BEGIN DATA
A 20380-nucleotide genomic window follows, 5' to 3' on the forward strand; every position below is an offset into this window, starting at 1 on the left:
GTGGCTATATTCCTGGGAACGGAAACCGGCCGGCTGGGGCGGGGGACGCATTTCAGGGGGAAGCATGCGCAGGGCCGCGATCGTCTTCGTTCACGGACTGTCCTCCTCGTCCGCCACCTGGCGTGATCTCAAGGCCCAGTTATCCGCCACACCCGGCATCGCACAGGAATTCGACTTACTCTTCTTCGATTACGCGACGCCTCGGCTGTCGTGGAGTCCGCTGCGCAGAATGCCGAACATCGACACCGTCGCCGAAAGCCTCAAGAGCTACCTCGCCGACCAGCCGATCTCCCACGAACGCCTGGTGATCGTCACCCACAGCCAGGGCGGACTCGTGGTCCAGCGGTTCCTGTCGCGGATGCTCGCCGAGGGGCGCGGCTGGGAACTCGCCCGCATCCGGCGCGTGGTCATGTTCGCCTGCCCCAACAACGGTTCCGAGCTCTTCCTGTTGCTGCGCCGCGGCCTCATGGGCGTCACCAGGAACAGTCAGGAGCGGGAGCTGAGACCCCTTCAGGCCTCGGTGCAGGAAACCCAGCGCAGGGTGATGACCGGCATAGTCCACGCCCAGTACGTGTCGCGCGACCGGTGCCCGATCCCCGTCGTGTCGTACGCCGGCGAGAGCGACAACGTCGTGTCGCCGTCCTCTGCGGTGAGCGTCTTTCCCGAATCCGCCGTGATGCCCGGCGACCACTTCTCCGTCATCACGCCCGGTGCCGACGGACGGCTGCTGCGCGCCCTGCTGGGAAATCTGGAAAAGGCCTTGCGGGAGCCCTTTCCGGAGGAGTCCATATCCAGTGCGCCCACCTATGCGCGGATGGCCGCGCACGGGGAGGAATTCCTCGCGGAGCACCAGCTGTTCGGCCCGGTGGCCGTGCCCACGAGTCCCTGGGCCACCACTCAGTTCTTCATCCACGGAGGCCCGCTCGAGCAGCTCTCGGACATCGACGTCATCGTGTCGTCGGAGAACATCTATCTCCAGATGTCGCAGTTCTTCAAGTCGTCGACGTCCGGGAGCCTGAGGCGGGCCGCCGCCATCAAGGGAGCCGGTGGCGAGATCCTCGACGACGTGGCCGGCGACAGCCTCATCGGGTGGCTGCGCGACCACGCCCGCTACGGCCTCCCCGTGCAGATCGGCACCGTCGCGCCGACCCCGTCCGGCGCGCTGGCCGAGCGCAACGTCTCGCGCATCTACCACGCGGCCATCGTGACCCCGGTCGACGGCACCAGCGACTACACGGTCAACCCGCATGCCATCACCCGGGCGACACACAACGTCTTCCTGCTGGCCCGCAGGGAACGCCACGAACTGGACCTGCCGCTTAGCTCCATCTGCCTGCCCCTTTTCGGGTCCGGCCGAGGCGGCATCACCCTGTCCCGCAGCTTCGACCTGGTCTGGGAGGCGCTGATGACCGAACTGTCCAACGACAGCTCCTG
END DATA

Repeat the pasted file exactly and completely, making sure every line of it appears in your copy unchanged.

A 20380-nucleotide genomic window follows, 5' to 3' on the forward strand; every position below is an offset into this window, starting at 1 on the left:
GTGGCTATATTCCTGGGAACGGAAACCGGCCGGCTGGGGCGGGGGACGCATTTCAGGGGGAAGCATGCGCAGGGCCGCGATCGTCTTCGTTCACGGACTGTCCTCCTCGTCCGCCACCTGGCGTGATCTCAAGGCCCAGTTATCCGCCACACCCGGCATCGCACAGGAATTCGACTTACTCTTCTTCGATTACGCGACGCCTCGGCTGTCGTGGAGTCCGCTGCGCAGAATGCCGAACATCGACACCGTCGCCGAAAGCCTCAAGAGCTACCTCGCCGACCAGCCGATCTCCCACGAACGCCTGGTGATCGTCACCCACAGCCAGGGCGGACTCGTGGTCCAGCGGTTCCTGTCGCGGATGCTCGCCGAGGGGCGCGGCTGGGAACTCGCCCGCATCCGGCGCGTGGTCATGTTCGCCTGCCCCAACAACGGTTCCGAGCTCTTCCTGTTGCTGCGCCGCGGCCTCATGGGCGTCACCAGGAACAGTCAGGAGCGGGAGCTGAGACCCCTTCAGGCCTCGGTGCAGGAAACCCAGCGCAGGGTGATGACCGGCATAGTCCACGCCCAGTACGTGTCGCGCGACCGGTGCCCGATCCCCGTCGTGTCGTACGCCGGCGAGAGCGACAACGTCGTGTCGCCGTCCTCTGCGGTGAGCGTCTTTCCCGAATCCGCCGTGATGCCCGGCGACCACTTCTCCGTCATCACGCCCGGTGCCGACGGACGGCTGCTGCGCGCCCTGCTGGGAAATCTGGAAAAGGCCTTGCGGGAGCCCTTTCCGGAGGAGTCCATATCCAGTGCGCCCACCTATGCGCGGATGGCCGCGCACGGGGAGGAATTCCTCGCGGAGCACCAGCTGTTCGGCCCGGTGGCCGTGCCCACGAGTCCCTGGGCCACCACTCAGTTCTTCATCCACGGAGGCCCGCTCGAGCAGCTCTCGGACATCGACGTCATCGTGTCGTCGGAGAACATCTATCTCCAGATGTCGCAGTTCTTCAAGTCGTCGACGTCCGGGAGCCTGAGGCGGGCCGCCGCCATCAAGGGAGCCGGTGGCGAGATCCTCGACGACGTGGCCGGCGACAGCCTCATCGGGTGGCTGCGCGACCACGCCCGCTACGGCCTCCCCGTGCAGATCGGCACCGTCGCGCCGACCCCGTCCGGCGCGCTGGCCGAGCGCAACGTCTCGCGCATCTACCACGCGGCCATCGTGACCCCGGTCGACGGCACCAGCGACTACACGGTCAACCCGCATGCCATCACCCGGGCGACACACAACGTCTTCCTGCTGGCCCGCAGGGAACGCCACGAACTGGACCTGCCGCTTAGCTCCATCTGCCTGCCCCTTTTCGGGTCCGGCCGAGGCGGCATCACCCTGTCCCGCAGCTTCGACCTGGTCTGGGAGGCGCTGATGACCGAACTGTCCAACGACAGCTCCTG